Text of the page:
Humans of LQHS: Kaili Timberlake and the glass-half-full

Trey Timberlake, Reporter

It was Tuesday morning, March 13.

The day was sunny and warm, the sky suffused with the fluffiest of clouds, yet an eerie feeling lingered throughout the day.

Kaili Timberlake ‘24 walked with a sense of superiority—she was an eighth-grader after all—through the large gates that welcomed so many kids into John Glenn Middle School in Indio, Calif. 

She strutted over, as she so usually did, to the middle of the pavilion. Her powerful eighth-grade walk, combined with her Doc Martens boots, let anyone within a six-foot vicinity know that she had arrived.

She sat, talking and laughing with her friends—not knowing that would be her last time walking through those gates. 

Timberlake, a 14-year-old Taurus, was born two hours away from her home in the desert. She is an aspiring varsity cheerleader and someone who has learned the value of looking at the positives. 

As a freshman who has never stepped foot into La Quinta High School, she craves the high school experience and looks back at eighth grade wishing she could have savored even the most average of moments. She misses being social and she misses when she was able to watch TV without thinking subconsciously to herself, “Where are their masks?” 

“Even though COVID is such a weird [and] unnatural experience, [since] a global pandemic [is] not something we’re used to,” she said, “I feel like I shouldn’t look back on the pandemic with regret since I’m still living in it and trying to keep a positive attitude. I want to look back and be able to say that I had a great experience.”

This desire to be positive and to be able to claim the pandemic as a positive experience shows Timberlake’s outlook on today’s current situation. She chooses to see the glass as half full. 

This glass-half-full mindset embodies Timberlake’s outlook and is one of the many things that has kept her going through the pandemic. While just getting through the pandemic is a success within the climate of 2020, sometimes Timberlake’s glass is half empty.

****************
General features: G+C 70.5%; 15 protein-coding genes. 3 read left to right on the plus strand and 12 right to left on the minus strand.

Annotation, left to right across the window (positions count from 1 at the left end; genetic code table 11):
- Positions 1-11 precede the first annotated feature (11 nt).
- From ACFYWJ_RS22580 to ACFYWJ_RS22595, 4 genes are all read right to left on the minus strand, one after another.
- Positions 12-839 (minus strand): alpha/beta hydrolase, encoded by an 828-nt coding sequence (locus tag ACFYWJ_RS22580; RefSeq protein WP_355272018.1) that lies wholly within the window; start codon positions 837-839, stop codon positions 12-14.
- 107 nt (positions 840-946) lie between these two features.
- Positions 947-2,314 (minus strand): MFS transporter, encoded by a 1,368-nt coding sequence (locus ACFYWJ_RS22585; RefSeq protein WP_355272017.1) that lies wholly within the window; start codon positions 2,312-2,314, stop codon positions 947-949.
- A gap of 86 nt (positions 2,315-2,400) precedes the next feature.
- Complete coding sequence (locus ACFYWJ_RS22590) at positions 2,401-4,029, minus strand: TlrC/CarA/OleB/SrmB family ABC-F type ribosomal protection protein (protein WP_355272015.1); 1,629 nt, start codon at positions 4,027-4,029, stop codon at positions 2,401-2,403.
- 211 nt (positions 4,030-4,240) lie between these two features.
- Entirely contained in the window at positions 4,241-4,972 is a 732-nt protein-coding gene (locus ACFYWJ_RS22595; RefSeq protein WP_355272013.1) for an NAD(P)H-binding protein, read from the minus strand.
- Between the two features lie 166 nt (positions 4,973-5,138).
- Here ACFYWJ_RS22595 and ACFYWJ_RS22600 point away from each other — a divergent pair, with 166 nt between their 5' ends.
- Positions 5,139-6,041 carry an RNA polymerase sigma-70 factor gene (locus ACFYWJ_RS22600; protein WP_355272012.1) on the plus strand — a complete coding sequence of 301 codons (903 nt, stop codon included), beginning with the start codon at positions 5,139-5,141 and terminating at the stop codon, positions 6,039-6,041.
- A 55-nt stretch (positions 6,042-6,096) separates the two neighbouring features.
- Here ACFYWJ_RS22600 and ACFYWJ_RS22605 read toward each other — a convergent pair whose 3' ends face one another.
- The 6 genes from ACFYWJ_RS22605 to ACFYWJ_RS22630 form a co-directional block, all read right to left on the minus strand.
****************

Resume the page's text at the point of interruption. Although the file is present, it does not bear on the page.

“I’m really hopeful that the world is going to go back to normal. Basically, I just want the high school experience,” she said with a sigh, “which includes going to and cheering at Friday night lights.”

Timberlake patiently waits for the day she’ll be able to sit in the stands at her first high school rally and football game, and the day she gets to try her first high school chili dog.

Even the simplest and most overlooked facets of the everyday life of a high school student is what Timberlake wants the most.

Yet, through the absence of normality, she has been able to keep herself inspired by revisiting old hobbies. 

“I’m about to sound like a total nerd right now,” she said, a self-proclaimed Potterhead, “but I’ve been really into reading. I just finished re-reading Harry Potter and watching all the movies.”

Her motivation further stems from the people who surround her.

“My dad inspires me the most,” Timberlake said. “He was a very successful lawyer. He [now] has his own business to support me and what I hope to do.”

Timberlake’s view of the pandemic, a view of optimism and positivity, while also daydreaming of the time she’ll be able to make her mark on high school, represents the perspective of so many freshmen.

“I want to look back and be able to say that I had a great experience,” she said. 

Humans of La Quinta High School is an ongoing series featuring Blackhawk students and staff. Follow us on Instagram @humansoflqhs and Twitter @lqhawkview